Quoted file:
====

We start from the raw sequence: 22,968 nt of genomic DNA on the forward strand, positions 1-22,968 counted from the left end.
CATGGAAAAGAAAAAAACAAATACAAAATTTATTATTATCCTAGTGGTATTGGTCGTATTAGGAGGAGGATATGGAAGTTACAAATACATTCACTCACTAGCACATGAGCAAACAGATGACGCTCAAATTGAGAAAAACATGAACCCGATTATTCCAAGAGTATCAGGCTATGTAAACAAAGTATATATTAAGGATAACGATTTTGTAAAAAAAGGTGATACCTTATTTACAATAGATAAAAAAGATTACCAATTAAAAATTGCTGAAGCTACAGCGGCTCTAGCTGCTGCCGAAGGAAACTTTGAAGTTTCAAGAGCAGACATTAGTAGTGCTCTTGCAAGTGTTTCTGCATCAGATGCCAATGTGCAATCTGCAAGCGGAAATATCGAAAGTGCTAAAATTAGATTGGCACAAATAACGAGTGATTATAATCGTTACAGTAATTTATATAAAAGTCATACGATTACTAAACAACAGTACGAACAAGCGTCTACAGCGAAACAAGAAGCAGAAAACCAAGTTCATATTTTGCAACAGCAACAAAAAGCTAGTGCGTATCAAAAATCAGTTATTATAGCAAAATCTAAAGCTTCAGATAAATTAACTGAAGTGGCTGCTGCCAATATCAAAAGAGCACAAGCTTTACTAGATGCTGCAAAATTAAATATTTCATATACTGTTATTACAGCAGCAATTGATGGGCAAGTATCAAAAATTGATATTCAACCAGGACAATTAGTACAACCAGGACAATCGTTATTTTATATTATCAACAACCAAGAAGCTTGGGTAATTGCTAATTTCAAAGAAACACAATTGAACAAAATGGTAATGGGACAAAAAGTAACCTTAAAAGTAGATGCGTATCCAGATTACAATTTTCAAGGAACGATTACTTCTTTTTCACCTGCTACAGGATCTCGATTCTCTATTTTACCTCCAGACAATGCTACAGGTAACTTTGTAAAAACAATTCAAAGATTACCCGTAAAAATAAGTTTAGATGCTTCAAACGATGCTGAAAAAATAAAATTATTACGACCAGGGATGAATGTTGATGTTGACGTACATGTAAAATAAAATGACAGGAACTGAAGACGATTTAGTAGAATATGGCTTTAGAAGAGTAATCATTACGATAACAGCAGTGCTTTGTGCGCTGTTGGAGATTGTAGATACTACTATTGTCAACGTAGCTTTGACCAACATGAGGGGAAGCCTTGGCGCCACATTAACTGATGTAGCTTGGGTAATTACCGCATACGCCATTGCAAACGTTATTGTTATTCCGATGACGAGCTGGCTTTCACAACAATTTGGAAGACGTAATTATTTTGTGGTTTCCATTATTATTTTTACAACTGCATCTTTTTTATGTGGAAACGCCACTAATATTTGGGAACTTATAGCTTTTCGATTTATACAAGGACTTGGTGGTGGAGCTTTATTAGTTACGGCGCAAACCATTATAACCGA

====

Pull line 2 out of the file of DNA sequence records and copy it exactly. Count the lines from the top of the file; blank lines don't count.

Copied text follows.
CATGGAAAAGAAAAAAACAAATACAAAATTTATTATTATCCTAGTGGTATTGGTCGTATTAGGAGGAGGATATGGAAGTTACAAATACATTCACTCACTAGCACATGAGCAAACAGATGACGCTCAAATTGAGAAAAACATGAACCCGATTATTCCAAGAGTATCAGGCTATGTAAACAAAGTATATATTAAGGATAACGATTTTGTAAAAAAAGGTGATACCTTATTTACAATAGATAAAAAAGATTACCAATTAAAAATTGCTGAAGCTACAGCGGCTCTAGCTGCTGCCGAAGGAAACTTTGAAGTTTCAAGAGCAGACATTAGTAGTGCTCTTGCAAGTGTTTCTGCATCAGATGCCAATGTGCAATCTGCAAGCGGAAATATCGAAAGTGCTAAAATTAGATTGGCACAAATAACGAGTGATTATAATCGTTACAGTAATTTATATAAAAGTCATACGATTACTAAACAACAGTACGAACAAGCGTCTACAGCGAAACAAGAAGCAGAAAACCAAGTTCATATTTTGCAACAGCAACAAAAAGCTAGTGCGTATCAAAAATCAGTTATTATAGCAAAATCTAAAGCTTCAGATAAATTAACTGAAGTGGCTGCTGCCAATATCAAAAGAGCACAAGCTTTACTAGATGCTGCAAAATTAAATATTTCATATACTGTTATTACAGCAGCAATTGATGGGCAAGTATCAAAAATTGATATTCAACCAGGACAATTAGTACAACCAGGACAATCGTTATTTTATATTATCAACAACCAAGAAGCTTGGGTAATTGCTAATTTCAAAGAAACACAATTGAACAAAATGGTAATGGGACAAAAAGTAACCTTAAAAGTAGATGCGTATCCAGATTACAATTTTCAAGGAACGATTACTTCTTTTTCACCTGCTACAGGATCTCGATTCTCTATTTTACCTCCAGACAATGCTACAGGTAACTTTGTAAAAACAATTCAAAGATTACCCGTAAAAATAAGTTTAGATGCTTCAAACGATGCTGAAAAAATAAAATTATTACGACCAGGGATGAATGTTGATGTTGACGTACATGTAAAATAAAATGACAGGAACTGAAGACGATTTAGTAGAATATGGCTTTAGAAGAGTAATCATTACGATAACAGCAGTGCTTTGTGCGCTGTTGGAGATTGTAGATACTACTATTGTCAACGTAGCTTTGACCAACATGAGGGGAAGCCTTGGCGCCACATTAACTGATGTAGCTTGGGTAATTACCGCATACGCCATTGCAAACGTTATTGTTATTCCGATGACGAGCTGGCTTTCACAACAATTTGGAAGACGTAATTATTTTGTGGTTTCCATTATTATTTTTACAACTGCATCTTTTTTATGTGGAAACGCCACTAATATTTGGGAACTTATAGCTTTTCGATTTATACAAGGACTTGGTGGTGGAGCTTTATTAGTTACGGCGCAAACCATTATAACCGA